Cross-cultural counseling

with therapists also from the international community

Outsider

 

You want to justify the journey is meaningful and rewarding no matter how painful the process of loss and separation has been. You remind yourself everyday, it’s for freedom, better education, better future for your children, better boundaries with your overbearing family back home, better career,  financial success… However, every day seems to remind you that you are an“outsider” in the US, or perhaps, also in your home country.

 

Stay or return

 

You kept questioning the decision to come to the U.S., yet going back home seemed to be impossible, or horrible…

So you only have two bad options to choose from…Run away and be a loser or fight for it…You chose to fight, you tried to show your best self to this new country. 

 

Tongue tied

 

You tell yourself you have to be better than those who were born and raised here because you don’t have a home to run back to. Yet you realized you never learned how to “present” yourself in a confident way. Your American peers seem to be natural at selling themselves. You felt “tongue-tied” in group discussions, class presentations…Fine, you work extra hard, so that even if you “undersell” yourself in social settings, you can still look good enough on paper. Perhaps you can still graduated with good GPA.

 

 

Good GPA= Good Job?

 

You wish job market is easier with your advanced degree(s). You came to realize that “outsiders” really have to prove they are unique or better than American workers to be “worthy” of work sponsorship, and then be super lucky to win the H1B lottery.

 

Perhaps you’re the lucky one. You thought you can finally make your parents proud after getting the good job, yet you don’t feel the sense of accomplishment you thought would naturally happen… knowing your close friends had to return to home country b/c they are not as lucky as you. You’re all alone again…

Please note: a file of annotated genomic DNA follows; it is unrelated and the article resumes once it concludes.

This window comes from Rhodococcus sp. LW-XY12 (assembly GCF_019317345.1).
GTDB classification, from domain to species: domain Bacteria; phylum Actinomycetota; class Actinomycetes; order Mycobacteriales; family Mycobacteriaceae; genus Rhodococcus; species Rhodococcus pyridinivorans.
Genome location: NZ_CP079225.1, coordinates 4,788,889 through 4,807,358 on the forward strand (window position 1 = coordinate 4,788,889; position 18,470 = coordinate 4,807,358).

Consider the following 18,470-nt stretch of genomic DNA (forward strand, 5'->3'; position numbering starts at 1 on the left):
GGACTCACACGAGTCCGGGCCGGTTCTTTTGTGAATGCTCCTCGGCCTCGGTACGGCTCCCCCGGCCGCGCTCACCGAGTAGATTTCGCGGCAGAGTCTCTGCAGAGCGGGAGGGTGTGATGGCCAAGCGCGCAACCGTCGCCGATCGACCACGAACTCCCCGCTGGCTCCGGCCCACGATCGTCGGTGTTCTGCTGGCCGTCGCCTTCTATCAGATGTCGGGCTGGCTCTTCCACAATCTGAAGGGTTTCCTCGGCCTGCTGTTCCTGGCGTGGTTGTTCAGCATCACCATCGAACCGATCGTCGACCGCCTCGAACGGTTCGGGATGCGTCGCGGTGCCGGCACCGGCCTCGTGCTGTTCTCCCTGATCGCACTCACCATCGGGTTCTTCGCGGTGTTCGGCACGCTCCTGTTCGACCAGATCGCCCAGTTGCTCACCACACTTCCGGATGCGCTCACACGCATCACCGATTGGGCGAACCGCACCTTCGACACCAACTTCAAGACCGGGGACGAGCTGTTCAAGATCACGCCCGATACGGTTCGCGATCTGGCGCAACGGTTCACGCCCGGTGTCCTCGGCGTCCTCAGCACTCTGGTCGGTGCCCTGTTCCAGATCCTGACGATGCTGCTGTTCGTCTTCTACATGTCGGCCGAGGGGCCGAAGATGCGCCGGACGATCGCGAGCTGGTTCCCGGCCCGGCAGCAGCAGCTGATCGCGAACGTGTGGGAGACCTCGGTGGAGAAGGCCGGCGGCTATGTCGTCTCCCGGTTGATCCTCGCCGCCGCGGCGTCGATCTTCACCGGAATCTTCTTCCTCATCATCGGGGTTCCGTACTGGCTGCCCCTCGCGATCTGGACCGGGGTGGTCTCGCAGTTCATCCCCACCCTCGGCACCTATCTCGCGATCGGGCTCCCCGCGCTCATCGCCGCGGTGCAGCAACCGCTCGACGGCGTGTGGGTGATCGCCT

You started working, knowing you still need to do more to be noticed because you’re the “outsider”. You say yes to all the demands, work extra shifts, never complained about anything, never used any sick days, yet you still seem to be invisible at work. Well, you tell yourself you have to get used to be invisible to survive in the foreign land. You buried your voice, duck your head and kept working hard…

 

You’re never invisible

 

Perhaps the caring and selfless act of mask wearing made you a target. Or perhaps you were lucky to escape the overt racism by pushing yourself into the “model minority” group, yet you realize you can’t escape being the target of micro-aggression. You cannot be silent anymore. You’ve been rehearsing that speech over and over in your head, the speech to defend your race, your color, your identity and to educate those who are ignorant, but when the opportunity arises,

 

You froze again…

 

We really know!
 

We know what it’s like to separate from your home countries and loved ones.

We know what it’s like to the outsider.  

We know what it's like to only have bad options to choose from or have no choice at all!

We know what it’s like to be tongue tied. 

We know what it’s like to be good on paper, but your gut tells you’re never enough.

We know what it’s like to have to be overqualified to fight for a mediocre position. 

We know what it’s like to be invisible when you want to be seen, yet so visible when you when to hide yourself…

 

Let us create a safe space for you to express your inner conflicts. We’ll work together to develop new and compassionate relationships with these unpleasant experiences. We’ll address current concerns and challenges. We’ll explore your values and goals together, and utilize them to motivate you to overcome current challenges—to become who you really are.